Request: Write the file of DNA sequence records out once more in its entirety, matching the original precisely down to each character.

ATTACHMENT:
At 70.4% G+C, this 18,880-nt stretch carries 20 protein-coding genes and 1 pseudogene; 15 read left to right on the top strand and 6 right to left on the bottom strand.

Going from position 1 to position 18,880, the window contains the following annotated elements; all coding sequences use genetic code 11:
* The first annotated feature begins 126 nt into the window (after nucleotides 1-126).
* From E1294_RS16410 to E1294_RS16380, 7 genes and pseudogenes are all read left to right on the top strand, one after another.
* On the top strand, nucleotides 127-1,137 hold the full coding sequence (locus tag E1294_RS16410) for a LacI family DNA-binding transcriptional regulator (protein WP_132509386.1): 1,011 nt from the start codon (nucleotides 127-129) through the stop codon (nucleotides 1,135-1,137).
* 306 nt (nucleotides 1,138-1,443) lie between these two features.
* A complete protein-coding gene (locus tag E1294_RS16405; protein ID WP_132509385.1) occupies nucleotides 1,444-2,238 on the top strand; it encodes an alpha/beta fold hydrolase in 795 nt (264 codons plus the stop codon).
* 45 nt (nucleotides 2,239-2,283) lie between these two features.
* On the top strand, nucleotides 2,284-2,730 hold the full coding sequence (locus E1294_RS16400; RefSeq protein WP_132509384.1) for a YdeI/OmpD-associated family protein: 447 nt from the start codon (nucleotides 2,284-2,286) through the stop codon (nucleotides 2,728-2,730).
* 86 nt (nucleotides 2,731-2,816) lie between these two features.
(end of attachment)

At 70.4% G+C, this 18,880-nt stretch carries 20 protein-coding genes and 1 pseudogene; 15 read left to right on the top strand and 6 right to left on the bottom strand.

Going from position 1 to position 18,880, the window contains the following annotated elements; all coding sequences use genetic code 11:
* The first annotated feature begins 126 nt into the window (after nucleotides 1-126).
* From E1294_RS16410 to E1294_RS16380, 7 genes and pseudogenes are all read left to right on the top strand, one after another.
* On the top strand, nucleotides 127-1,137 hold the full coding sequence (locus tag E1294_RS16410) for a LacI family DNA-binding transcriptional regulator (protein WP_132509386.1): 1,011 nt from the start codon (nucleotides 127-129) through the stop codon (nucleotides 1,135-1,137).
* 306 nt (nucleotides 1,138-1,443) lie between these two features.
* A complete protein-coding gene (locus tag E1294_RS16405; protein ID WP_132509385.1) occupies nucleotides 1,444-2,238 on the top strand; it encodes an alpha/beta fold hydrolase in 795 nt (264 codons plus the stop codon).
* 45 nt (nucleotides 2,239-2,283) lie between these two features.
* On the top strand, nucleotides 2,284-2,730 hold the full coding sequence (locus E1294_RS16400; RefSeq protein WP_132509384.1) for a YdeI/OmpD-associated family protein: 447 nt from the start codon (nucleotides 2,284-2,286) through the stop codon (nucleotides 2,728-2,730).
* 86 nt (nucleotides 2,731-2,816) lie between these two features.